Willie complained for the next six months about my throwing
paddle water on him--mostly in jest, however.
The second canoe campaign ride in which I was involved
was two years later in '74, when I ran for a senate seat
which included a large part of Sonoma County. Bob Trowbridge
was a supporter of mine and donated his canoes to the cause
once again. I was running against Bill McPherson, an attorney
from Vallejo who lived in Napa County, a well-financed and
articulate guy. It was looked on as being a 'Democratic Year'
because of Watergate and we were pretty confident about
winning, though working hard and not really taking anything
When Janet and I joined the party at the beach after the
canoe ride, we were sitting and saying hello to people as
they came (floated) in, and I remember a lawyer/friend of
ours climbing up the beach theatrically exaggerating his
fatigue and saying to us, "I now know that Dunlap's Canoe
Ride is McPherson's Secret Weapon." After 10 miles on the
river and possibly turning over a few times he was fairly
bedraggled; his forehead was covered with mud and he had a
dazed look (which might have been part of his act, or due to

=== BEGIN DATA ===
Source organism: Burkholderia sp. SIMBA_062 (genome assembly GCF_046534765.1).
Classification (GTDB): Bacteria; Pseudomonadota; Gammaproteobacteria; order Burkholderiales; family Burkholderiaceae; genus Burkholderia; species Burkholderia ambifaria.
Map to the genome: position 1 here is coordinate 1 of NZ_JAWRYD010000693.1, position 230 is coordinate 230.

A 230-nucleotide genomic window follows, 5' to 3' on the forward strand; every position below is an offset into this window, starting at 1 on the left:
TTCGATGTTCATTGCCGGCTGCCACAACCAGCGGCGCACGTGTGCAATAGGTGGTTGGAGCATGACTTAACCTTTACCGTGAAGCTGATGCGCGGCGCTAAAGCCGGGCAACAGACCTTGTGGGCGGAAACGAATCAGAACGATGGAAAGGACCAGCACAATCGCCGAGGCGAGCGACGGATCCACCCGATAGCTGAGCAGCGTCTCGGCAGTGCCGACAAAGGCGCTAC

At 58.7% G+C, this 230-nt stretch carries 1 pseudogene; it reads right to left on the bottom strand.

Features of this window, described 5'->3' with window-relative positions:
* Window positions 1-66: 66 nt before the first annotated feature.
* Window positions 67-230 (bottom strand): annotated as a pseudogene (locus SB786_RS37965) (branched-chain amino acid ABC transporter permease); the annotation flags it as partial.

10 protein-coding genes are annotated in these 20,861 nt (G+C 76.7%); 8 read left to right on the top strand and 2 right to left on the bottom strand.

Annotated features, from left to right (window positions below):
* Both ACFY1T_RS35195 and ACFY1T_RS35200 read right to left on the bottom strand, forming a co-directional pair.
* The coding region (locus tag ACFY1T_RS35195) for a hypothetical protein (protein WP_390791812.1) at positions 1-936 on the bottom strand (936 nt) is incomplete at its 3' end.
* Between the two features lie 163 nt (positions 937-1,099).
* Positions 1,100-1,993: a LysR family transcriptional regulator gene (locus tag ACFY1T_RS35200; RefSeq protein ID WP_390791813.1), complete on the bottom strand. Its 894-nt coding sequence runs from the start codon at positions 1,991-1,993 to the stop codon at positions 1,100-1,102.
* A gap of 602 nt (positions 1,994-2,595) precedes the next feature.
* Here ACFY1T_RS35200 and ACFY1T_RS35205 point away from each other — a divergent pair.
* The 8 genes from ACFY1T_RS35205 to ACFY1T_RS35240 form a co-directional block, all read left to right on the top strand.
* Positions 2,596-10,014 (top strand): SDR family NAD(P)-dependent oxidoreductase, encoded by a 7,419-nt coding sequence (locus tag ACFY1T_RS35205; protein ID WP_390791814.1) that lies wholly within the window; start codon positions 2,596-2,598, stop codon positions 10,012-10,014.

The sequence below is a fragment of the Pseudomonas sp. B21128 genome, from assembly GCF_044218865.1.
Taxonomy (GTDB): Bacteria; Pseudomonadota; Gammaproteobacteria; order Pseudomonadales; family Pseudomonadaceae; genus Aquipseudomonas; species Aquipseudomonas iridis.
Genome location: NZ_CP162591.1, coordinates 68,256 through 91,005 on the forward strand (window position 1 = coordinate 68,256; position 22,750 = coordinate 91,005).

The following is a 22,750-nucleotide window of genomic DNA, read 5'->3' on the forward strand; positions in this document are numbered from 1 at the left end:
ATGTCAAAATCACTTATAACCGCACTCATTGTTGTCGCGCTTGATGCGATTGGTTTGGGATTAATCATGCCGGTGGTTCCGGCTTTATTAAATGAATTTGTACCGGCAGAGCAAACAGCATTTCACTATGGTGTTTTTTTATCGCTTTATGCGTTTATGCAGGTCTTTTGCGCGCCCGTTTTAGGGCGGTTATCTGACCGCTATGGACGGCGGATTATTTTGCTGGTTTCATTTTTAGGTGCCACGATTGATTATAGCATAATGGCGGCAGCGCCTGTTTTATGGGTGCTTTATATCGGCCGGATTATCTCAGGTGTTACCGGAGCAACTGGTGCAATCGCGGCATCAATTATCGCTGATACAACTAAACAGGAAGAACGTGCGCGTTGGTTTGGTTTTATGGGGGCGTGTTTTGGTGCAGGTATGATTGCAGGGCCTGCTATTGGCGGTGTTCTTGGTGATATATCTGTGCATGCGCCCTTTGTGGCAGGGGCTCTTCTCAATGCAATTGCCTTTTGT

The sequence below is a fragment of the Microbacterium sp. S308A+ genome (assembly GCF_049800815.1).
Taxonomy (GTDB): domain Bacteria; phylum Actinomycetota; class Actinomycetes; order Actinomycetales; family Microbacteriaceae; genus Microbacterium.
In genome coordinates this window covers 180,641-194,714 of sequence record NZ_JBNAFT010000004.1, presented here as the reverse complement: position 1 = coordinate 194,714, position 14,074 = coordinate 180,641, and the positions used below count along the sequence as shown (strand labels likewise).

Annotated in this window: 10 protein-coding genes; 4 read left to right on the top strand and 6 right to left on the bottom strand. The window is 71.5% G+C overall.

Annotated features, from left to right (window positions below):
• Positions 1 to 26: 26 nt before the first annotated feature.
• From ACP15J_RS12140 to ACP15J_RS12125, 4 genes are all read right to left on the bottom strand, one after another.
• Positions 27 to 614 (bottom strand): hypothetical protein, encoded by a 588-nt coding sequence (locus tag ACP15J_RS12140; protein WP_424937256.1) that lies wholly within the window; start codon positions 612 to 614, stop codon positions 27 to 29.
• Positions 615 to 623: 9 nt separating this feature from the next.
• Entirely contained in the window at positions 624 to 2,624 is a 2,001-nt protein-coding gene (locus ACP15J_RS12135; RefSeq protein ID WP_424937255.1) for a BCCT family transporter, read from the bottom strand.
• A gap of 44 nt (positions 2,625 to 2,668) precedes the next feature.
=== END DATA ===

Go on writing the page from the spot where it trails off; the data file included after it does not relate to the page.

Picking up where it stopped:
the fact that he ordinarily wore glasses and had left them in
some overhanging willow branches along the bank some miles
Most people were elated about the trip, though a couple
of our older friends, actually no older than I except
apparently in spirit, seemed to have been done in by it.
Trowbridge's brochures described it in rather idyllic
language, without going into detail about possibly getting
stuck on sandbar islands out in midriver, or toppled by cross
-currents/rapids, or dragged under a bramble of overhanging
willows/blackberry bushes. One couple had failed to plastic-
bag their camera, and in addition had lost a paddle and were
going to have to pay for it. Sunburn and exhaustion were not
missing from the picture. That's part of "adventure", though.
The '74 Canoe Day was also well-attended, and a memorable
event for all, as a 'different' sort of political activity.
The "countercultural" movement of the 60's cast waves
which became more of a political force in the '70's,
promoting a culture of its own (one which became to a degree
part of the current mainstream). New ideas seemed to be in
the air ("the answer, my friend, is Blowin' in the Wind"); at
least they were more On The Air. "Humanism" became a term
which had meaning to many people, from politicians to
"working people" to students. Some students were a-political,
and some were turned off to the point of not voting even
after the 18 year old vote became effect in January of 1970.
Others, however, found themselves aligned with liberal
Democrats who shared their beliefs relative to personal
freedom, environmental protection, and the Vietnam War.